How to Make a Fortuny Gladstone Bag, The Finale
In Part 1, I showed you how to deconstruct a vintage Gladstone bag and how to build a new bag body using Fortuny fabric. In Part 2, I demonstrated how to construct the end gussets and attach them to the bag body.
With the body of the Fortuny Gladstone bag finished, it was time to construct the lining. I chose the reverse side of the fabric for the lining. Stylistically, it matches the bag exterior, but it looks different enough.
Using the lining pattern pieces made from the vintage bag, I cut the fabric and installed a zippered pocket in the lining’s main body.
Afterward, I sewed the end gussets to the lining body, to complete the lining.
I slipped the sewn lining into the bag and stitched around the top edge. The gusset lining edges were turned under, but all other edges were left raw at this stage.
The leather pull tabs were sewn to the top edge at the same time.
The next challenge was to cover the frame.
Fortuny fabrics generally have a border printed along the selvages of the fabric. That would be a good trim for the frame.
I knew, after examining the frame stripped from the vintage bag, that the leather had been adhered to cardboard, and I decided to replicate that construction. Oak tag (manila folder paper) and fusible web worked well for this step.
I experimented to determine exactly what size to cut the oak tag.
To get a crisp fold, I scored the foldline lightly with a sharp blade.
The pieces for the latch side of the frame were ready to be cemented to the frame.
I used contact cement to glue the cover pieces to the frame.
After the pieces were cemented to the frame, the fabric that was pulled around to the back of the frame was glued into place with Shoe Goo, an adhesive and sealant.
For the other side of the frame, finishing the ends was more complex. I used the leather that I removed as my pattern to cut and cover the oak tag.
The fabric was adhered to the oak tag with fusible web.
The cover was adhered to the frame with contact cement, and finished with Shoe Goo.
The finished frame looks complete with the polished hardware installed.
The pattern of the border runs along the length of the frame. The frame was attached to the bag and basted in place with cord, readying it for the rivets. All the upper edges were sandwiched within channels in the frame elements. Once riveted in place, the frame enclosed the raw edges for a clean, durable finish. I constructed the handle out of the matching leather, for a custom effect.
Nestor at Star Snaps, 316 W. 39th Street, in Manhattan, set the rivets.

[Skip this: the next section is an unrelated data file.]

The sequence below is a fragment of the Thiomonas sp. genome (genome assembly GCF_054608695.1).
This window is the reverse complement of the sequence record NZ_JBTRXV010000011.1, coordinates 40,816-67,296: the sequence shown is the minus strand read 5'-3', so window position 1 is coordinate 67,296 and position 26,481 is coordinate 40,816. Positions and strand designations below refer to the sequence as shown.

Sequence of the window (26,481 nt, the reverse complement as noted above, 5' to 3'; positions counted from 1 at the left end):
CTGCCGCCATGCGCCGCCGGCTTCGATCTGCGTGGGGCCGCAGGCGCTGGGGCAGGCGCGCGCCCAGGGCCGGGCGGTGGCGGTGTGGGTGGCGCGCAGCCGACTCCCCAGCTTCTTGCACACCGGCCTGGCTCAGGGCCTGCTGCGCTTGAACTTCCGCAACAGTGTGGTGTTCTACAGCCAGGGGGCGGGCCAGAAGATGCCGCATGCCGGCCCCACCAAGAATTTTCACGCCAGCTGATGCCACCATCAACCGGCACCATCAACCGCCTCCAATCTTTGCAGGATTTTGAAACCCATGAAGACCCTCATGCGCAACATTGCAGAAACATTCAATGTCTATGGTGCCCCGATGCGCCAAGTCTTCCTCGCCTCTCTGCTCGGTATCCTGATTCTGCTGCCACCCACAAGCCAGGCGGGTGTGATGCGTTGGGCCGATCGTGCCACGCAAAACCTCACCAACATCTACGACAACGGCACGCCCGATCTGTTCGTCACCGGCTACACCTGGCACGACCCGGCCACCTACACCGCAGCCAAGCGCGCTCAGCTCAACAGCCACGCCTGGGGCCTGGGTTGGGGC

He’s the master: He did careful, good work in setting all of the rivets that secured the bag to the frame.
The Completed Bag
The Big Reveal: This is the front of the Fortuny Gladstone Bag.
This is a back view of the Fortuny Gladstone Bag.
The tag is a key fob. Surprisingly, the bag came to me with both keys for the latch.
This is the interior. The entire bag was a good effort and one I’m really proud of!
This is a brilliant piece of work. No, I've never done anything like it; after 6 months of lessons I'm still struggling to sew a straight line. Gladstone bags have great sentimental value for me, since my father carried one all through my growing years and it often contained treats for us kids. Congratulations on a job well done!
The reality exceeds the promise.
The handle, that pocket, and don't get me started on Nestor's rivets - you are a maestro at orchestrating show-stopping compilations. The lining was yet another turn at incorporating the unexpected, and elevating the entire effort.
Thank you for sharing this with us.
A huge fan
Thanks for the kind words!
This piece worked out really well, and Fortuny is interested in seeing if we can market them. The challenge will be finding suitable hardware, but I'm pursuing it!
5 years later and I’m seeing this for the first time. Wondering if you have been successful in the ‘suitable hardware?’ Ie - where do i find a nice frame - I think that’s the critical piece here.
I loved seeing the progress of your bag. I am a vintage nut so I often resurrect old bags and use them. Recently I found a reptile skin bag in desperate need of love. Some of the bag is unusable but after looking at your bag I got the idea of adding fabric and salvaging what I can. Working the frame was daunting me but now I am not scared! The texture theme will save some of the look or maybe adding fur...I an think about that. The biggest problem I have with old bags is finding handles. One day I copied a Lanvin idea and covered the old handle with grosgrain the look was perfect for the bag.
Well done on your bag!
It was a long way to go but I have finally finished mine. It looks amazing. I will be carrying it around for whole world to see. :)
This is a lovely vintage design.
Amazing bag. If you do an instructional video, I'd be interested in making one if you give sources for the hardware.
Wow it's seems a little bit complicated but the result is amazing !!! I really love vintage design <3
This looks perfect for decorating a house in a rustic style. If you rent your place you can also store things in it and use it when you're moving houses. Cool!
Beautiful, beautiful work. I loved the pocket in the lining also. That was a surprise. I am afraid I would not have the patience for something like this. A long time ago I would have. Thank you for sharing your masterful work.
Nice Creativity...Keep it up
can we still buy the hardware